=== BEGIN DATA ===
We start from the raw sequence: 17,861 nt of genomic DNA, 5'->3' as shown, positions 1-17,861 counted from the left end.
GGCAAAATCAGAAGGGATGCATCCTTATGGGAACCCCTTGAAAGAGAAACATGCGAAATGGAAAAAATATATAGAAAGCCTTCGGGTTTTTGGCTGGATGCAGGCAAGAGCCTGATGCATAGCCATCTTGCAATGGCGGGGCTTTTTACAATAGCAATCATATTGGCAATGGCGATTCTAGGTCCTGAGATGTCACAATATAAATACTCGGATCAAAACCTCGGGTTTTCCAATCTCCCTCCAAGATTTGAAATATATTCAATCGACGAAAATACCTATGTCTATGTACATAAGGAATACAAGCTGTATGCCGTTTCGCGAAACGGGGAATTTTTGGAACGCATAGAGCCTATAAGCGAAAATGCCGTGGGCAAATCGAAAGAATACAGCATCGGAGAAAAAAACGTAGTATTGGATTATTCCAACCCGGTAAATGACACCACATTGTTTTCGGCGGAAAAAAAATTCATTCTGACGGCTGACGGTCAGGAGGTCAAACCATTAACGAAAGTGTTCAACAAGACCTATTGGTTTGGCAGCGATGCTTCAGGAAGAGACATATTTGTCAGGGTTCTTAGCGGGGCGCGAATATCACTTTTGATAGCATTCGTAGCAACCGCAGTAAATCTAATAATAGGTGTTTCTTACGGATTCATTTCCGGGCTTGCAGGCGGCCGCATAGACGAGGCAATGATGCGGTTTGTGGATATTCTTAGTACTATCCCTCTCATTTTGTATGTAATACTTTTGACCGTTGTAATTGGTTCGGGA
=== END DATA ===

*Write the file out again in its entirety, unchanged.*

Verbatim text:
We start from the raw sequence: 17,861 nt of genomic DNA, 5'->3' as shown, positions 1-17,861 counted from the left end.
GGCAAAATCAGAAGGGATGCATCCTTATGGGAACCCCTTGAAAGAGAAACATGCGAAATGGAAAAAATATATAGAAAGCCTTCGGGTTTTTGGCTGGATGCAGGCAAGAGCCTGATGCATAGCCATCTTGCAATGGCGGGGCTTTTTACAATAGCAATCATATTGGCAATGGCGATTCTAGGTCCTGAGATGTCACAATATAAATACTCGGATCAAAACCTCGGGTTTTCCAATCTCCCTCCAAGATTTGAAATATATTCAATCGACGAAAATACCTATGTCTATGTACATAAGGAATACAAGCTGTATGCCGTTTCGCGAAACGGGGAATTTTTGGAACGCATAGAGCCTATAAGCGAAAATGCCGTGGGCAAATCGAAAGAATACAGCATCGGAGAAAAAAACGTAGTATTGGATTATTCCAACCCGGTAAATGACACCACATTGTTTTCGGCGGAAAAAAAATTCATTCTGACGGCTGACGGTCAGGAGGTCAAACCATTAACGAAAGTGTTCAACAAGACCTATTGGTTTGGCAGCGATGCTTCAGGAAGAGACATATTTGTCAGGGTTCTTAGCGGGGCGCGAATATCACTTTTGATAGCATTCGTAGCAACCGCAGTAAATCTAATAATAGGTGTTTCTTACGGATTCATTTCCGGGCTTGCAGGCGGCCGCATAGACGAGGCAATGATGCGGTTTGTGGATATTCTTAGTACTATCCCTCTCATTTTGTATGTAATACTTTTGACCGTTGTAATTGGTTCGGGA